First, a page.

The Northern Ireland political diary for 2023 is already filling up.
However there are a lot of ifs, buts and maybes about what lies ahead.
Public sector strikes are likely to provide the backdrop for the start of the year, with no sign of the Government backing down to nurses demands.
Meanwhile, the 19th January is the next deadline the Secretary of State Chris Heaton-Harris has set to get Stormont back up and running.
That deadline being met hinges on a deal on the Northern Ireland Protocol between the EU and UK.
Latest reports are pointing to February for any progress on that.
It means the Secretary of State is very likely to set another 12 week deadline for 13th April.
This month will mark one year since the DUP withdrew from Stormont. Paul Givan resigned as First Minister on the 3rd February 2022.
If current indications are to be believed, February could bring a deal on the Northern Ireland Protocol between the EU and UK.
The political headlines writers would enjoy a Valentine’s Day agreement.
The DUP would then need to decide if any deal on the Protocol is enough to return to Stormont.
If not, the Secretary of State will have to decide whether to call an election by 13th April.
If there was to be an election this month, it would take place with the anniversary of the Good Friday Agreement looming in April.
In Westminster the Chancellor will set out his budget on 15th March.
Will the Secretary of State Chris Heaton-Harris set a budget for Stormont if it’s not back?
Or will he wait in the hope that it will be the first item of business for a new Executive?
This month marks the 25th anniversary of the Good Friday Agreement.
The Prime Minister and the Secretary of State will want to avoid an election this month.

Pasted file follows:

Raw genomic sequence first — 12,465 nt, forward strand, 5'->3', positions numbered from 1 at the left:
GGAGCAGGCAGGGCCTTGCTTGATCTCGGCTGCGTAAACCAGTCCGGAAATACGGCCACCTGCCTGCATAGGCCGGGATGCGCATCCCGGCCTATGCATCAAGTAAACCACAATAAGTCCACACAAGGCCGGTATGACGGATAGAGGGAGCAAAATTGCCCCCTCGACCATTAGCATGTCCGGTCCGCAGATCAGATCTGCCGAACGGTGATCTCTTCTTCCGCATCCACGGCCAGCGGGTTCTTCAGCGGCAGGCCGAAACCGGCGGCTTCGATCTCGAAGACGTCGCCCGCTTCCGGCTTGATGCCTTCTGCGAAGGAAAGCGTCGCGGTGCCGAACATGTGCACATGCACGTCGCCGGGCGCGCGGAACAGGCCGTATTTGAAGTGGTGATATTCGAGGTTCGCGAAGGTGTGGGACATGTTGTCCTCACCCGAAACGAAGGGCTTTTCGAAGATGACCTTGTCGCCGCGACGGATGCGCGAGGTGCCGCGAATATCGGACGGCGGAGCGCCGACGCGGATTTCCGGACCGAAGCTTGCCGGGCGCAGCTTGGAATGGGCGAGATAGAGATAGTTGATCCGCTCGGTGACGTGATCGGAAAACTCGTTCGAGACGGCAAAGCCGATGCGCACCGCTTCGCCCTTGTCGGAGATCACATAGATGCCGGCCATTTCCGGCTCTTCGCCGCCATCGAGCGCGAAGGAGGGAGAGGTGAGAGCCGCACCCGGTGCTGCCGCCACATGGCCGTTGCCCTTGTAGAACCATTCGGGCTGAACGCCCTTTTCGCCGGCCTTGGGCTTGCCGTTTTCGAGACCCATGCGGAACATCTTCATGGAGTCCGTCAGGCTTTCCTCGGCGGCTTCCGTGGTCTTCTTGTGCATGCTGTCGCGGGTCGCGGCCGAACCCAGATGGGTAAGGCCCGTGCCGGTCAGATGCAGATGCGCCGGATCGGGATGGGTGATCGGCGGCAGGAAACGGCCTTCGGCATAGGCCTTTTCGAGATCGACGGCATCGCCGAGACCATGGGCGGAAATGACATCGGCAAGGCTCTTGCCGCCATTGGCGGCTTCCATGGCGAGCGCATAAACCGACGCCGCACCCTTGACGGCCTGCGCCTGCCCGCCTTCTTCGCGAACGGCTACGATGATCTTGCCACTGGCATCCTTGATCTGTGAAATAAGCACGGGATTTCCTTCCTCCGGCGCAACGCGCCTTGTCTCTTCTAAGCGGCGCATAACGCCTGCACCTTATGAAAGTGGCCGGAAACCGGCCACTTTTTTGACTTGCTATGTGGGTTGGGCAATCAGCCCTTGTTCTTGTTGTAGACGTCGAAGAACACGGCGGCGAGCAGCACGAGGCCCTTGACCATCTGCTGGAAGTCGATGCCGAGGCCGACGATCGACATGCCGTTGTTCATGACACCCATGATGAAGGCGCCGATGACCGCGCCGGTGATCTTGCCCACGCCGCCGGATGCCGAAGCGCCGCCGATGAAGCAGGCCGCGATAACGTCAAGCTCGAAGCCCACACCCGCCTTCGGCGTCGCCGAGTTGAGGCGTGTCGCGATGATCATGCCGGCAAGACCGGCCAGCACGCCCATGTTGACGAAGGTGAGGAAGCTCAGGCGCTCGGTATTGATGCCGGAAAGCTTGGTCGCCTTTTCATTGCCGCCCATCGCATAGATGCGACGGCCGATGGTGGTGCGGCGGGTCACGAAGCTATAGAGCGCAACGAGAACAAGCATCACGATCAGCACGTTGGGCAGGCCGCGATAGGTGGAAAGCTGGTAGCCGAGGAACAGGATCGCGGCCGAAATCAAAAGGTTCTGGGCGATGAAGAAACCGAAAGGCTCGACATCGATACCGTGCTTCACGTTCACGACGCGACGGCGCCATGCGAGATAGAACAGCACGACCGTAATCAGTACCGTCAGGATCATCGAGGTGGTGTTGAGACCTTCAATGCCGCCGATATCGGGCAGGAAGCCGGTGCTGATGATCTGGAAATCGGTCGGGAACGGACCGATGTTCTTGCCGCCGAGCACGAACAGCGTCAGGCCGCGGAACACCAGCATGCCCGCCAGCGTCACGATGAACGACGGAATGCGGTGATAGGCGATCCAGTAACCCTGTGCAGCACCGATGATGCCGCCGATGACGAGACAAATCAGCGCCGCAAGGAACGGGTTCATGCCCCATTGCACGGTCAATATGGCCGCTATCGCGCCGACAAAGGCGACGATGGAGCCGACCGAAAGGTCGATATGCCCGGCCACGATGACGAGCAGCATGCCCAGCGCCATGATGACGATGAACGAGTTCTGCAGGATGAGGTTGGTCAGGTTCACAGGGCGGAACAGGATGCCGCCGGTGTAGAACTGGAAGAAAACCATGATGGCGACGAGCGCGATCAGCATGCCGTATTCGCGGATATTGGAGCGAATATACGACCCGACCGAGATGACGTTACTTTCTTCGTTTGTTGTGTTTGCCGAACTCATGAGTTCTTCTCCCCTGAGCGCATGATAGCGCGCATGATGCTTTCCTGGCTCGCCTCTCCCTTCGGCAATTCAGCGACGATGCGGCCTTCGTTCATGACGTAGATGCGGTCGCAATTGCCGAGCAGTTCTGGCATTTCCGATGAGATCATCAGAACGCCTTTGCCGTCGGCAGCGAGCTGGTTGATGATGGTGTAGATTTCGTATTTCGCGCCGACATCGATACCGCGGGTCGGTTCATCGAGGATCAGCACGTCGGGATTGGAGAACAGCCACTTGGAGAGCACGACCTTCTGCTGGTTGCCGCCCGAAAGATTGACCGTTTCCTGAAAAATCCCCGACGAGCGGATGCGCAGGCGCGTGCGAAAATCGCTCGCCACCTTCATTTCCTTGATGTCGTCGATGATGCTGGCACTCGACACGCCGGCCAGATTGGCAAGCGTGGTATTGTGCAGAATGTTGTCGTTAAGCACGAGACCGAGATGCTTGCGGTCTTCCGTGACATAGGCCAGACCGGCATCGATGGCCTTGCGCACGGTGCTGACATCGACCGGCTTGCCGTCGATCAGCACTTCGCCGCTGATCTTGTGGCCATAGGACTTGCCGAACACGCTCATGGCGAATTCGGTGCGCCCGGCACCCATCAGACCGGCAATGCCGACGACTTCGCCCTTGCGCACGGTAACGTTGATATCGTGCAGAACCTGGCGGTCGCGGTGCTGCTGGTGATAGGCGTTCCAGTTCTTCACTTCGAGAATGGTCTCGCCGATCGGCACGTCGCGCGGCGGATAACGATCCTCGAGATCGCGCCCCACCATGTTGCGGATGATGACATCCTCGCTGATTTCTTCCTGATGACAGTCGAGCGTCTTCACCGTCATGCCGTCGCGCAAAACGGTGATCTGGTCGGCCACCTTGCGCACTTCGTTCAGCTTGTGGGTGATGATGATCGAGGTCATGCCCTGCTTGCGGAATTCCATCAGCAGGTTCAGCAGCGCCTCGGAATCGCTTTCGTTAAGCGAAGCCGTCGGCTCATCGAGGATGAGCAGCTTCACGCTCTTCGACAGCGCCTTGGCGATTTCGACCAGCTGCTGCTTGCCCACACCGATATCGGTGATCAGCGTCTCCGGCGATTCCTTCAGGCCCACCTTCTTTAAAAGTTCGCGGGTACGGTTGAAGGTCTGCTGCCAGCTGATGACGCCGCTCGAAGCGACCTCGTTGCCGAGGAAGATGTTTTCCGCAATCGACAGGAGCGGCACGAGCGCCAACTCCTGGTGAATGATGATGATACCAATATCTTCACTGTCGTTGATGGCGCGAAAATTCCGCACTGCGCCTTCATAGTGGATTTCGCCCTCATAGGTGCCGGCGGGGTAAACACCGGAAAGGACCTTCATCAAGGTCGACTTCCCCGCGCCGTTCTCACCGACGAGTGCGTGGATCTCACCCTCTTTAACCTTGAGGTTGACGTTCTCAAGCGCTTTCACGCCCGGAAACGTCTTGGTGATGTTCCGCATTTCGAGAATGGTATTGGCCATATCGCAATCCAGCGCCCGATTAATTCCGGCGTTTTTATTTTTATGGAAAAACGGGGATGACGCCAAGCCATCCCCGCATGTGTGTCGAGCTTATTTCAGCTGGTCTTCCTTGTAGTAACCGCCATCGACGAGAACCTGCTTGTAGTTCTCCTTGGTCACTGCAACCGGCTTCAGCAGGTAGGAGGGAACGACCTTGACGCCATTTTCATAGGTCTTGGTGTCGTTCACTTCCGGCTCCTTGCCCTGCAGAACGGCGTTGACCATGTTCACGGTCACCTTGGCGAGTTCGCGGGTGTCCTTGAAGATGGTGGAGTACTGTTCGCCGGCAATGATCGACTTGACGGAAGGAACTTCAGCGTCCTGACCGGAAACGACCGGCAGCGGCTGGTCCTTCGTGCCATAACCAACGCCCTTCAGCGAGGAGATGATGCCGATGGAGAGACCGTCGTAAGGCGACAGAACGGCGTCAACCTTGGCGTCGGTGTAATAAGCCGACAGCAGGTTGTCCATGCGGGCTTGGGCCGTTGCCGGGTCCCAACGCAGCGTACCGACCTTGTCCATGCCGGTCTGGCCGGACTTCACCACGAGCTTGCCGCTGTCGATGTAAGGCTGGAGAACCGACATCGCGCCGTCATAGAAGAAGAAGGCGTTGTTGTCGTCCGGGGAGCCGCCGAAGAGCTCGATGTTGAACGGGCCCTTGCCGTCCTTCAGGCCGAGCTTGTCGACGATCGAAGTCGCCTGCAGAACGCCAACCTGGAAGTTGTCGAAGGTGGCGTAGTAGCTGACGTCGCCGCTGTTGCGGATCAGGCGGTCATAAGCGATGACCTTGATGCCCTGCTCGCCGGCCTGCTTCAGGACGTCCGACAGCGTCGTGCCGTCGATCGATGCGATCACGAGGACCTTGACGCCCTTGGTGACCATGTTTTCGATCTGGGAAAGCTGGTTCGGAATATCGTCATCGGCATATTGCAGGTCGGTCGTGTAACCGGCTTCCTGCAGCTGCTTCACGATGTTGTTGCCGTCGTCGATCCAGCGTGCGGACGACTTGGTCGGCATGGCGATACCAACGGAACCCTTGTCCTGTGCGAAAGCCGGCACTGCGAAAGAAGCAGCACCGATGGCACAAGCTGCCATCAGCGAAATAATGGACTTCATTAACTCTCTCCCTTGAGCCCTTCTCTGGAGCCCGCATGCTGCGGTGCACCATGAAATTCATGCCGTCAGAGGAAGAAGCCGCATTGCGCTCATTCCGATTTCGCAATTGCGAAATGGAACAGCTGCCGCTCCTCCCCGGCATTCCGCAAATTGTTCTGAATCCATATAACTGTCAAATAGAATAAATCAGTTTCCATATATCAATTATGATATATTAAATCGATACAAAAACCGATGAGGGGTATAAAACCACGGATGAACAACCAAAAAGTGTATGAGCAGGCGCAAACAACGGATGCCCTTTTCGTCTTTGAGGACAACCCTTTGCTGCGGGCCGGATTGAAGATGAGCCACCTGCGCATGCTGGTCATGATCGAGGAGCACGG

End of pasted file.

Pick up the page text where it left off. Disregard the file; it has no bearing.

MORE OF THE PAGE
The extent of the Good Friday Agreement celebrations will hinge on whether Stormont is working.
At this point the recently appointed US Special Envoy to Northern Ireland Joe Kennedy III will have been in post for four months.
While his focus is expected to be on the economy and investment, his presence could help pave the way for a visit to Northern Ireland by US President Joe Biden.
But if there’s no Stormont, don’t expect a Presidential visit and it will be an awkward anniversary for everyone.
Local government elections are currently scheduled to take place on 4th May. It will be a chance for voters to elect councillors across Northern Ireland.
However, there’s a chance the elections could be rescheduled because they clash with the coronation of King Charles III.
The ceremony for the new monarch will take place on Saturday 6th May, with a Bank Holiday for everyone in the UK on the 8th May. It could overshadow any counting of votes.
If the local elections are moved, could a Stormont election take place on the same day? It’s something the Secretary of State may consider (depending on the state of play with the parties).
If there is a Stormont election in May, the start of the summer could bring a new Stormont Assembly.
There could be a new Executive with a new first minister and deputy first minister.
But if not, the local government elections would effectively be viewed as a referendum on the stance of the parties, the DUP in particular and any decision to stay out of Stormont.
If, as the 12th July approaches and there is still no Stormont, it would mean ongoing decision making for Northern Ireland at Westminster.
It would lead to serious questions about Stormont and devolution ever returning.
It would make the rest of 2023 very hard to predict …
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